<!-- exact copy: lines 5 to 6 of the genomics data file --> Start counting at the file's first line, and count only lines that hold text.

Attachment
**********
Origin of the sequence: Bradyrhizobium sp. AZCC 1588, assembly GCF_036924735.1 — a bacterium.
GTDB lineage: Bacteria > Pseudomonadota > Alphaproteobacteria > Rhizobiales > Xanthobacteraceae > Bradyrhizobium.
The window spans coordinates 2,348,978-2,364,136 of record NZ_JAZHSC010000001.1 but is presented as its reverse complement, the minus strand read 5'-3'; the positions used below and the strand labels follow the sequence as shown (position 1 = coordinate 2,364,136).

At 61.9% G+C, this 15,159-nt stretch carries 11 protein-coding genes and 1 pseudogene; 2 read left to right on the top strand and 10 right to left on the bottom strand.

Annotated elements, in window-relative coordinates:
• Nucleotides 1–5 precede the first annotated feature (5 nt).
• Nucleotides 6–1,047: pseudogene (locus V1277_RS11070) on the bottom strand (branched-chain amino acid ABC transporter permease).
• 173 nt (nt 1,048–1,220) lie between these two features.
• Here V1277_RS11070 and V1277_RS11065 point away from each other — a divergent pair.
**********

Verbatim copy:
Annotated elements, in window-relative coordinates:
• Nucleotides 1–5 precede the first annotated feature (5 nt).